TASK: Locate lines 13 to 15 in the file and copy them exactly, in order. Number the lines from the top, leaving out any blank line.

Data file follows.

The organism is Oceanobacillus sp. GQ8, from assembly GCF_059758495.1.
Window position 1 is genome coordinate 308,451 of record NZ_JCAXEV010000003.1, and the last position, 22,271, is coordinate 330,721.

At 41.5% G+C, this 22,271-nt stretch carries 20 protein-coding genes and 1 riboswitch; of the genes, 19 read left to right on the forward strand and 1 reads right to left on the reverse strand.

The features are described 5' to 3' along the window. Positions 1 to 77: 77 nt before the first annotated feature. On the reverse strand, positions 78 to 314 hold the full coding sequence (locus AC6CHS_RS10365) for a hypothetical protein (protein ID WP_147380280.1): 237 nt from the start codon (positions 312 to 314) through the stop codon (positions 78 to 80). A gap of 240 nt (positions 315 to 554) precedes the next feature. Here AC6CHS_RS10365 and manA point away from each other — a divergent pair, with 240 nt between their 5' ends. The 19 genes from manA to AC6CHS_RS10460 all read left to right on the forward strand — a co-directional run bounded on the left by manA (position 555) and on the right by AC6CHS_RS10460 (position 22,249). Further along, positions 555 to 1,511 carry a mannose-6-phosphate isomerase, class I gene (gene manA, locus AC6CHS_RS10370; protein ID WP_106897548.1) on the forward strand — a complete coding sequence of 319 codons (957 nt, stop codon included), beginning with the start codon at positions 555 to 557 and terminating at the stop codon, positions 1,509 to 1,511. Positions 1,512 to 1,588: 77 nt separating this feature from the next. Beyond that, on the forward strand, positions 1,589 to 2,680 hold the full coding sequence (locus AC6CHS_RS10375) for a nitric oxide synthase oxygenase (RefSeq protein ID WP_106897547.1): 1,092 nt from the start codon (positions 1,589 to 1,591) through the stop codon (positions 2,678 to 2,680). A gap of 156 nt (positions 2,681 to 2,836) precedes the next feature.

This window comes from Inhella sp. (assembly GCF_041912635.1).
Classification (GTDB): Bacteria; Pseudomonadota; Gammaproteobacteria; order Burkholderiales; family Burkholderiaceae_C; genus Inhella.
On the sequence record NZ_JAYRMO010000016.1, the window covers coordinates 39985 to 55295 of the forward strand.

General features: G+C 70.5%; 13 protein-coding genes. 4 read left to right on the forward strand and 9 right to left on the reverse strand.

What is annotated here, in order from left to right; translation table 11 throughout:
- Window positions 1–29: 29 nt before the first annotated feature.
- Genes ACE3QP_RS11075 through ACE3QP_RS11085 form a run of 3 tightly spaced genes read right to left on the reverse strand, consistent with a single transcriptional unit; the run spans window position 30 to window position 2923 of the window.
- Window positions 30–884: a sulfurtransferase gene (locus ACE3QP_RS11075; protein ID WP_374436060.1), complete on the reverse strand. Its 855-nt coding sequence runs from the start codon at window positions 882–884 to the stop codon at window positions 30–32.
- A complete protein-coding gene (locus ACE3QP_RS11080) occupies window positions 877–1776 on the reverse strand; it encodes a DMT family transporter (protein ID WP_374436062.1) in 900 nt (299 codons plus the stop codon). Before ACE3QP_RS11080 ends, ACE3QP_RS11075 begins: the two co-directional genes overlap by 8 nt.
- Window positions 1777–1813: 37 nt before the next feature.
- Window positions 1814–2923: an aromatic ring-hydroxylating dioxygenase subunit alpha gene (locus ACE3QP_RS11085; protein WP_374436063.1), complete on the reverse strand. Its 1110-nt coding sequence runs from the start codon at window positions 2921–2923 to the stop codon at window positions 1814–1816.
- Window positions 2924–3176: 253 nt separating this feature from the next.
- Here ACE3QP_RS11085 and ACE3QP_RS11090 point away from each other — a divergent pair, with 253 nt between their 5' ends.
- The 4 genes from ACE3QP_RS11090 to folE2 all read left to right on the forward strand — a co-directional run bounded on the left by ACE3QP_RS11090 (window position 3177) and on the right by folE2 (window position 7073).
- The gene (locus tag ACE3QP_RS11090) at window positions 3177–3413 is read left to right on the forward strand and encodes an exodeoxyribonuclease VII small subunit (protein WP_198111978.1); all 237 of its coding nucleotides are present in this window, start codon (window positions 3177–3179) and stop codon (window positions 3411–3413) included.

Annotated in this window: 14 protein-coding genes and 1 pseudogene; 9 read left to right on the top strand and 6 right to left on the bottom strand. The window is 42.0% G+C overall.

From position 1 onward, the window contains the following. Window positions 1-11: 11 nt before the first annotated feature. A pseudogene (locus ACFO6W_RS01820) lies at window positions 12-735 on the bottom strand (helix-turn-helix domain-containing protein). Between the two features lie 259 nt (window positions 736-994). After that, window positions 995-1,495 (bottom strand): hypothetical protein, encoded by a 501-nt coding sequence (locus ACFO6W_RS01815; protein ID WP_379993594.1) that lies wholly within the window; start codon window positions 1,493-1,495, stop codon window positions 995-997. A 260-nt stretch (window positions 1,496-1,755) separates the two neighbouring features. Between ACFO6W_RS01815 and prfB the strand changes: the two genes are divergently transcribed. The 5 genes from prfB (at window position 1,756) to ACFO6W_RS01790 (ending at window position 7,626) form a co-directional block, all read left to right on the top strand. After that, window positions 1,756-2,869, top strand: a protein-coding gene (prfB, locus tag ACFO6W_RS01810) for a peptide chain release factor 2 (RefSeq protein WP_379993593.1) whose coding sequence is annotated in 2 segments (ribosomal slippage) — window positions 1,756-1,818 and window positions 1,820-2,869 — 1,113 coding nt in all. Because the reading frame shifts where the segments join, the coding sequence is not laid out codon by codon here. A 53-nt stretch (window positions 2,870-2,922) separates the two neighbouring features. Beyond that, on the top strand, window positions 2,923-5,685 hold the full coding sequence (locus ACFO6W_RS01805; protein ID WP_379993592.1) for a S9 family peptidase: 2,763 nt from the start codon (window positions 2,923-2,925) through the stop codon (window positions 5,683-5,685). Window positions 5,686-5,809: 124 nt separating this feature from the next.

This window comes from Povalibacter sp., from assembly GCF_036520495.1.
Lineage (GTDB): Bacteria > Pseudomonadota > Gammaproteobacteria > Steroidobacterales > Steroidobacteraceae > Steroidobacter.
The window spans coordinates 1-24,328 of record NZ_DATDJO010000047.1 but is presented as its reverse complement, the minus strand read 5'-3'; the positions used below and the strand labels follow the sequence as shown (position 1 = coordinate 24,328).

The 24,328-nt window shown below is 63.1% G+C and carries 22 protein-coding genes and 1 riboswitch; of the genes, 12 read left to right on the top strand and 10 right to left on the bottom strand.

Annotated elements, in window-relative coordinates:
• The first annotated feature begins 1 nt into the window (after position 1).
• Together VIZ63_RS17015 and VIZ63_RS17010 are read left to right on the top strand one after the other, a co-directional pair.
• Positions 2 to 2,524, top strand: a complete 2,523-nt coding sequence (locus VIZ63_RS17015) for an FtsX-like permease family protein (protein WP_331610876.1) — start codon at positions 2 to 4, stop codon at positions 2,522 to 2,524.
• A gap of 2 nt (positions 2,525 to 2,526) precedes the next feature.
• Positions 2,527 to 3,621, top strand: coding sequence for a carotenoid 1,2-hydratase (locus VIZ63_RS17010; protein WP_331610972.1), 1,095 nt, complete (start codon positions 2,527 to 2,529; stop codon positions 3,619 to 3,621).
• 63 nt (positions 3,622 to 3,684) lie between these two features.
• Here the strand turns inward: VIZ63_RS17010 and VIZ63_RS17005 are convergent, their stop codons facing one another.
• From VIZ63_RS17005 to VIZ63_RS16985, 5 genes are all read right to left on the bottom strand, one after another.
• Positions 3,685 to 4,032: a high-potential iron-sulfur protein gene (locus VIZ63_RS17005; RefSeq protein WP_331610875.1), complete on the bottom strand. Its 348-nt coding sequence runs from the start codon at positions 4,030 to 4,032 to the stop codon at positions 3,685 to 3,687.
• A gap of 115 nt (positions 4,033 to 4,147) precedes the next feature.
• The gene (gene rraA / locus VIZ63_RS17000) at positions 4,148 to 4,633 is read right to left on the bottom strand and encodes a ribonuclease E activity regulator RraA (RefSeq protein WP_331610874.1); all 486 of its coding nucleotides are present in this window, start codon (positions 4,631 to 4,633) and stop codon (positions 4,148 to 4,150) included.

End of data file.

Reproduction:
- A complete protein-coding gene (locus ACE3QP_RS11080) occupies window positions 877–1776 on the reverse strand; it encodes a DMT family transporter (protein ID WP_374436062.1) in 900 nt (299 codons plus the stop codon). Before ACE3QP_RS11080 ends, ACE3QP_RS11075 begins: the two co-directional genes overlap by 8 nt.
- Window positions 1777–1813: 37 nt before the next feature.
- Window positions 1814–2923: an aromatic ring-hydroxylating dioxygenase subunit alpha gene (locus ACE3QP_RS11085; protein WP_374436063.1), complete on the reverse strand. Its 1110-nt coding sequence runs from the start codon at window positions 2921–2923 to the stop codon at window positions 1814–1816.